Wearing Your Virginity on Your Sleeve

A long time lurker on my blog just sent me a link to a Fox News opinion piece called Waiting Til the Wedding Night: Getting Married the Right Way. Here’s how it starts:

“As anyone who’s read my abstinence column here at Fox News Opinion could guess, my wedding is something that I’ve looked forward to for quite some time. After having tied the knot at the end of August, I can now say beyond all shadow of a doubt, that it was everything I’d hoped and prayed that it would be since childhood. …

Let me preface this column by saying this: my wife (I have to get used to saying that) and I not only waited sexually in every way (no, we didn’t pull the Bill Clinton and technically avoid “sex” sex,) but we didn’t shack up as live-ins and most importantly, we courted each other in a way that was consistent with our publicly professed values.

We did it right.”

In response to this article this article, my reader had a couple of questions. I’m going to address them one at a time, and then finish with some additional thoughts.

“How can people that there is only the One True Way (TM) to do things?”

Yes, evangelicals and fundamentalists do believe there is only one true way of doing things – God’s way. Of course, God’s way depends on how a given Christian interprets the Bible, but nevertheless, as the words of a song I learned as a child but can’t find online, “God’s way is the best way.” This is where you get titles like “Growing Kids God’s Way.” For evangelicals and fundamentalists, the goal is to do things God’s way. Always. Even little things. Everything.

A whole industry has grown up around figuring out and explaining just what “God’s way” is. Pastors help explain what “God’s way” is, Christian advice books and Bible study guides add their voice, and organizations like Focus on the Family or No Greater Joy ministries are eager to explain “God’s way” to devout and earnest evangelicals and fundamentalists.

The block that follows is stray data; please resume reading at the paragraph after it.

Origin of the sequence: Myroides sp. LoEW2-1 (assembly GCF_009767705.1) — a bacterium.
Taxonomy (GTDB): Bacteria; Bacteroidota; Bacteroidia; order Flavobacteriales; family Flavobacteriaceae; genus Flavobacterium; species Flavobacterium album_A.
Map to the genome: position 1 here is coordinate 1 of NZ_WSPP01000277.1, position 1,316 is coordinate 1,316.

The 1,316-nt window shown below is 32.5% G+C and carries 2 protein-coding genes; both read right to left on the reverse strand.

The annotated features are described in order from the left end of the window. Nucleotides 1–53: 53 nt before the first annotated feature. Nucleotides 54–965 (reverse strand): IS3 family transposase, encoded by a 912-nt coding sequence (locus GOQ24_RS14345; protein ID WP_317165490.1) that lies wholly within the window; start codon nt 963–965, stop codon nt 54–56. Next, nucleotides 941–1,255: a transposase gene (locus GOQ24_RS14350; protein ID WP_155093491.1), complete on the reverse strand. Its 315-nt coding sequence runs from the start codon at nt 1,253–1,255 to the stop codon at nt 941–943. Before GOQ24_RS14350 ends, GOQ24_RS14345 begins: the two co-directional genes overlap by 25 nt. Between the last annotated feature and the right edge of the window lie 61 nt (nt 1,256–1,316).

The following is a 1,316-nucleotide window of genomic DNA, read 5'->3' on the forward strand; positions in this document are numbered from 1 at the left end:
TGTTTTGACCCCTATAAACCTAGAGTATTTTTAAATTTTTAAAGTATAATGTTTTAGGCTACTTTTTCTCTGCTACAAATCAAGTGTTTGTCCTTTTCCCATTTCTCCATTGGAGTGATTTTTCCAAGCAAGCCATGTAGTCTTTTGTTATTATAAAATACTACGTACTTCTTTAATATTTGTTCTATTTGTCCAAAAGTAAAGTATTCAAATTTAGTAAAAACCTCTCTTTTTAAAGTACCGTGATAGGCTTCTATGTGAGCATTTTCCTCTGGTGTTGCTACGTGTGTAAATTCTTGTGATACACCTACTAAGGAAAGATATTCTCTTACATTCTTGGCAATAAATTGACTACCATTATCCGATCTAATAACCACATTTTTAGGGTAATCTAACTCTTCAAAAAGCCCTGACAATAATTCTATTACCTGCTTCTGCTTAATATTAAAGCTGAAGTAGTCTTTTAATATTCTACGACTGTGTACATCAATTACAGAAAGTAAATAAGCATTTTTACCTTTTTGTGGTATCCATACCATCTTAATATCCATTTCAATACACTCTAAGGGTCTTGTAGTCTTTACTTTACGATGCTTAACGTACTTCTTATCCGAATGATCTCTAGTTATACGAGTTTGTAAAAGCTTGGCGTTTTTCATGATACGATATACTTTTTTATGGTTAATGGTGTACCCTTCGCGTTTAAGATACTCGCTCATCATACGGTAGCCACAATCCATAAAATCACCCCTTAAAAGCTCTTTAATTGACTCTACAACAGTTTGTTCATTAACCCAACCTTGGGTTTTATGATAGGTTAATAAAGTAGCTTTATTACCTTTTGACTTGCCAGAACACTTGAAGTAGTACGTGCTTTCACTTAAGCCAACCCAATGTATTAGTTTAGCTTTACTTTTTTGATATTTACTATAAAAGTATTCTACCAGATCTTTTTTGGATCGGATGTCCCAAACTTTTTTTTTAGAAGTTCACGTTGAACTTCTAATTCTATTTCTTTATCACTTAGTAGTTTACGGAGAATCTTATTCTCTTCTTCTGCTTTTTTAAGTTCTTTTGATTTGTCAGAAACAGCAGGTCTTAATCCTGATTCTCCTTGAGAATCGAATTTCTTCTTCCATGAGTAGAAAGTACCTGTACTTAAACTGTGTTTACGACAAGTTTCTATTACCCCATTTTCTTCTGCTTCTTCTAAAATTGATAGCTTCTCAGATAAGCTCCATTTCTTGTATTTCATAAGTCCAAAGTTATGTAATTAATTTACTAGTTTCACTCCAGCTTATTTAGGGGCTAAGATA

Here’s another excerpt from the article:

I think it’s important to write this column not to gloat (though I’ll be glad to), but to speak up for all of the young couples that have also done things the right way. When people do marriage right, they don’t complain so much, and so their voices are silenced by the rabble of promiscuous charlatans, peddling their pathetic world view as “progressive.”

It just so happens that when it comes to marriage, dating, and courtship, the current evangelical and fundamentalist consensus on “God’s way” is that you must remain abstinent until marriage, and you certainly must not live together. Abstinence until marriage is God’s way, and therefore it is the only way. So to answer that first question, yes, evangelicals and fundamentalists do believe there is only one true way to do things. It’s very black and white, as is everything about evangelicalism and fundamentalism.

What I don’t think the author of that article realizes, though, is what is implicit in my reader’s question. See, most people don’t believe that there is only one way to do things right. Most people believe that couples should do what is right for them, not what someone else tells them to do. If a couple wants to wait for marriage, fine! I’m not going to tell them they can’t! I think, though, that because evangelicals and fundamentalists believe that there is only one right way of doing things and try to push that on everyone else, they project this on others and think that others must feel the same. But we don’t. We really, really don’t.

“Is the good and wholesomeness of a Christian truly based only on a person’s sexual inexperience?”